According to one source, the focus is on persuading Manchin to embrace measures that would create more opportunities for debate on legislation and make the process of filibustering more onerous. That includes the so-called “talking filibuster,” for example, which would require the opposition to fill every hour of debate with actual talking.
Given the overwhelming, intense GOP opposition to Democratic voting proposals, such rule changes would only delay and complicate the inevitable: a successful GOP filibuster.
Democrats have also tried to see if Manchin and Sinema might be open to a very narrow filibuster exception, Politico reported on Wednesday, covering gerrymandering reforms and legislation to restore the Voting Rights Act.
Activists who have been pushing Democrats to fulfill this key campaign promise have been exasperated with party leadership for the slow pace of progress, and they are signaling they will be far from satisfied with procedural reforms that don’t result in the passage of legislation.
“We have a simple metric for assessing success—it’s whether this legislation passes,” said Leah Greenberg, co-founder of the progressive advocacy group Indivisible. “The drip-drip of, maybe next month, maybe next month, is not going to cut it with our folks.”
Many Democrats believe the recent debt limit gambit—plus the pressure on Democrats to respond to GOP voting measures—is making Manchin and Sinema’s filibuster stances increasingly difficult to defend.
A number of colleagues have already found that their opposition to a filibuster exception for voting rights is longer tenable. Just on Tuesday, Sen. Mark Warner (D-VA) announced he supports a carve-out to pass voting legislation with a simple majority.
Manchin and Sinema, alongside 10 Republican senators and a majority of the House, last week enacted a one-time carve-out to raise the debt limit without needing 60 votes in the Senate. The deadline for lifting the debt ceiling was rapidly approaching, yet Republicans maintained they didn’t want to be part of an actual vote to address the issue. So, within a matter of days, a deal was struck.
Democrats say the carve-out was a reminder these rules are not the “sacrosanct constitutional matters” that filibuster defenders make them out to be, as Sen. Brian Schatz (D-HI) put it.
“If somehow or another we can figure out a way to pass the debt ceiling with 50 votes, I think we can do the same with voting rights. I think it's a question of priorities,” Sen. Bernie Sanders (I-VT) told The Daily Beast.
But the debt ceiling provided unique circumstances for a one-time filibuster loophole. Republicans, by and large, agreed the ceiling needed to be raised; they just didn’t want to take an active part in it. Voting for a procedural carve-out allowed them to avoid putting their name on the issue while simultaneously not sending the nation into default.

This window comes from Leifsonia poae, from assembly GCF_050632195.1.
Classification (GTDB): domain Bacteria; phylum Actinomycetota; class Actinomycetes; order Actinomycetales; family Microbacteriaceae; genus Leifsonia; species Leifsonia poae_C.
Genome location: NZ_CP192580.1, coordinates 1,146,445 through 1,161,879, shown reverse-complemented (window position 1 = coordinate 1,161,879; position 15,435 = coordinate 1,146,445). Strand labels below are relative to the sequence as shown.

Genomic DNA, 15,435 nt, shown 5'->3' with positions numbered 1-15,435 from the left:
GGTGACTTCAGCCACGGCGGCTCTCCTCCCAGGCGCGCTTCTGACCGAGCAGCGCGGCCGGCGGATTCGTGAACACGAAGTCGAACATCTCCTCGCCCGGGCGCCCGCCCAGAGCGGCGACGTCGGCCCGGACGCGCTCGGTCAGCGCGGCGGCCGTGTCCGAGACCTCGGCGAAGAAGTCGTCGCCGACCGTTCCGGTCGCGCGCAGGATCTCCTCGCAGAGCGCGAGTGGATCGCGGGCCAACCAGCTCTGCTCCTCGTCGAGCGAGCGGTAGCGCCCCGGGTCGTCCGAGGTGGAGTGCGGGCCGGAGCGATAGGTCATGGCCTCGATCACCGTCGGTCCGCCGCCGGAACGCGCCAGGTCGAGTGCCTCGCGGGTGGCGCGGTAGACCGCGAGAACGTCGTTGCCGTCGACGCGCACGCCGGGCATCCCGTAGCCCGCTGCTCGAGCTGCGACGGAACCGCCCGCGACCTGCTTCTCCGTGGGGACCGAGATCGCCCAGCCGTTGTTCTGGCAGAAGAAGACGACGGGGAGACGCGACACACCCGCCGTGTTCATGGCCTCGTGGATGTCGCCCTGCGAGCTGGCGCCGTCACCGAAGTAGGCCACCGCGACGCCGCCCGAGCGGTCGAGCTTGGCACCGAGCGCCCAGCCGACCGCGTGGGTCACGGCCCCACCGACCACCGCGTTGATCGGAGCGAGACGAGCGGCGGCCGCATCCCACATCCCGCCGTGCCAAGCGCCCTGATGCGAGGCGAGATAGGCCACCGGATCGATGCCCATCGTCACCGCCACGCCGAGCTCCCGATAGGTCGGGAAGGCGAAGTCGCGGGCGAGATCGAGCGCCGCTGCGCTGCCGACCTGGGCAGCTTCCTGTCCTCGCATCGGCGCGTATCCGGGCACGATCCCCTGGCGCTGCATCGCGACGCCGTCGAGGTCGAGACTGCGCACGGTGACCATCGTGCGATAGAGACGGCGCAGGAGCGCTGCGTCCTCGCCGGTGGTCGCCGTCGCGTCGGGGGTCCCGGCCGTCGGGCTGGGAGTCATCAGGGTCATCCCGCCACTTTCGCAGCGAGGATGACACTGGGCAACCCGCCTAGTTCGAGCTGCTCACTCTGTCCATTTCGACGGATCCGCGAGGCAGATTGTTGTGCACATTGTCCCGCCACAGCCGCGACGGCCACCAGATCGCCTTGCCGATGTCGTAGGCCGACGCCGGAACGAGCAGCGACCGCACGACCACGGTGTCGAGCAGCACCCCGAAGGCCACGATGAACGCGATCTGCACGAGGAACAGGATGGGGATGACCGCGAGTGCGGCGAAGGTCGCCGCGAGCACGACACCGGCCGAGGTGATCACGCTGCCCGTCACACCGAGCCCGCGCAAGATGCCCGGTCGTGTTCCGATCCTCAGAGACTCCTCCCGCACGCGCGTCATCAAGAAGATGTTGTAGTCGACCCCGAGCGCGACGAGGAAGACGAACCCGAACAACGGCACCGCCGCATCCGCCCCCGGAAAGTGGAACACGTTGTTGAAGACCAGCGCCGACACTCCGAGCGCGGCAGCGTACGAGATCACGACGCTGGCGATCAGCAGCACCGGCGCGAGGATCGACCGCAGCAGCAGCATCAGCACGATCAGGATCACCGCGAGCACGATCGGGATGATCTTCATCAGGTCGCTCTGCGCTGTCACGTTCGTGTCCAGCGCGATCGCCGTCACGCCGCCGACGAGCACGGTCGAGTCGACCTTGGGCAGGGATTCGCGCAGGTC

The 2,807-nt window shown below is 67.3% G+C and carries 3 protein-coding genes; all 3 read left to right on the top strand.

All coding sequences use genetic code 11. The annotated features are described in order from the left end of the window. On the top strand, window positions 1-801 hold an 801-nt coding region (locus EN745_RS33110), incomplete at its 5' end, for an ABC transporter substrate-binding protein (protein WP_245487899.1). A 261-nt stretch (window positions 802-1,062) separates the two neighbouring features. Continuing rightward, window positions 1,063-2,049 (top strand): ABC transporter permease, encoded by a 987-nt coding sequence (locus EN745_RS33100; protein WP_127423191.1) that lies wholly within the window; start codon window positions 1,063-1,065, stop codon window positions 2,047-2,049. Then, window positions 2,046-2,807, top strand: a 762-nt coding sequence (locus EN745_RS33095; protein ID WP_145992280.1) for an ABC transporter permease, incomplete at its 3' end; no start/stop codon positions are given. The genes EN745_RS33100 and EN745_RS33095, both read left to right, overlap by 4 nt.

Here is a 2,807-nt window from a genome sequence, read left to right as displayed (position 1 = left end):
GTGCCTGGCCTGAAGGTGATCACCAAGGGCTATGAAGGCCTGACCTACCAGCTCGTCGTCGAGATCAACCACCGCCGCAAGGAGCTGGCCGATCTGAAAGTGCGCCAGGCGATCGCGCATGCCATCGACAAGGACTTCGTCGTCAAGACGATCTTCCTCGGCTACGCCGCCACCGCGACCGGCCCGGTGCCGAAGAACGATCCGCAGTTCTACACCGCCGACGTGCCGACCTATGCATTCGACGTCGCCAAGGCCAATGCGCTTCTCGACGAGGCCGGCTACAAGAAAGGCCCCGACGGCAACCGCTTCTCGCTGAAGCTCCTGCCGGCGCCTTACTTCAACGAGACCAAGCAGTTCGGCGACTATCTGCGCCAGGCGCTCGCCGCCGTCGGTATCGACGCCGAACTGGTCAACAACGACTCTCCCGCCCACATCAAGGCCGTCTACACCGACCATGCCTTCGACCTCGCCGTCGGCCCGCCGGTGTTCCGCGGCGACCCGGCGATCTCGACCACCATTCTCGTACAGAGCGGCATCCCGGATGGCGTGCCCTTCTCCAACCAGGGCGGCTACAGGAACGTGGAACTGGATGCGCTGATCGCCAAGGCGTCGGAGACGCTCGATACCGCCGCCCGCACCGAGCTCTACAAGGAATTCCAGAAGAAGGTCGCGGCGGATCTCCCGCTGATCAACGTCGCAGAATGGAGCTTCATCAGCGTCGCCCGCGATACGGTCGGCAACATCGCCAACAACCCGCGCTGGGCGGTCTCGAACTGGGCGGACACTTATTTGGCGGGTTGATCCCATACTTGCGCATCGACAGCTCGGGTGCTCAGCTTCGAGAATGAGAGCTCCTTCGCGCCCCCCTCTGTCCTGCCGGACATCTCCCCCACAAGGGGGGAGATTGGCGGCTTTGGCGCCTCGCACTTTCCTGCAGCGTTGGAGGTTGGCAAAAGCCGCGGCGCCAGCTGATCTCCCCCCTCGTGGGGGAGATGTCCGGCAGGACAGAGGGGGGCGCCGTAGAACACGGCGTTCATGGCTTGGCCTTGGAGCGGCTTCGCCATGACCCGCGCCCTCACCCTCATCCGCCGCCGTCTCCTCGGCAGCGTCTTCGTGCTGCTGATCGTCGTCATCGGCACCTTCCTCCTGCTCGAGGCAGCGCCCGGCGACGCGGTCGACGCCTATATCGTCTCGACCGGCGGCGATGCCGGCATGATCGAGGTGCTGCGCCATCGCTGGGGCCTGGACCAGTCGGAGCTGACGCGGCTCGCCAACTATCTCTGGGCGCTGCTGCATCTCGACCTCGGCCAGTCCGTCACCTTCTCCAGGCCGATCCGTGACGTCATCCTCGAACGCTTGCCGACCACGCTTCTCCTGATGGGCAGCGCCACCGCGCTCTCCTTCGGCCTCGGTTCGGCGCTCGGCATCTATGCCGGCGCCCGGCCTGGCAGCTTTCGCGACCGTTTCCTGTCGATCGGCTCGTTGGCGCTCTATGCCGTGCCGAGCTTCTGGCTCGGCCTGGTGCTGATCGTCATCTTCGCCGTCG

Issues like voting rights are different. Republicans don’t want reforms and are nearly guaranteed to deny Democrats the 10 supporting votes they’d need to create a carve-out, with carve-out proposals themselves also being subject to filibusters—as is the circle of life in the Senate.
Proponents of creating an exception to the filibuster for voting rights, however, remain hopeful.
“Eliminating the filibuster on this debt limit vote was another big crack in the filibuster brick wall, and now Senate Democrats need to take the next step and finally fix the broken Senate rules that Sen. McConnell is abusing to block the Freedom to Vote Act and prevent President Biden from delivering on so much of his popular agenda,” said Eli Zupnick, spokesperson for Fix Our Senate.
It’s clear that ahead of midterms, with Republicans projected to wipe out Democrats in the House and the Senate very much up for grabs, Democrats need successes to campaign on. It likely wouldn’t hurt if those successes were to the benefit of voter turnout.
But some activists still aren’t buying the this-for-that swap between voting rights and the Build Back Better Act.
“These are not competing priorities. Both are vital. Both need to get done, and now,” said Rahna Epting, director of the progressive group MoveOn. “Enough of the delays. Enough of the excuses. Enough of the negotiations. Our democracy, our economy and tens of millions of families across this country can not afford any more political games or delays.”
In a statement, Varshini Prakash, executive director of the climate-focused Sunrise Movement, was even more blunt about the cost of failure for Democrats.
“I want to be clear: if Democrats come to the midterm elections with a message of ‘we tried, please vote for us,’” Prakash said, “they will lose and they will deserve it.”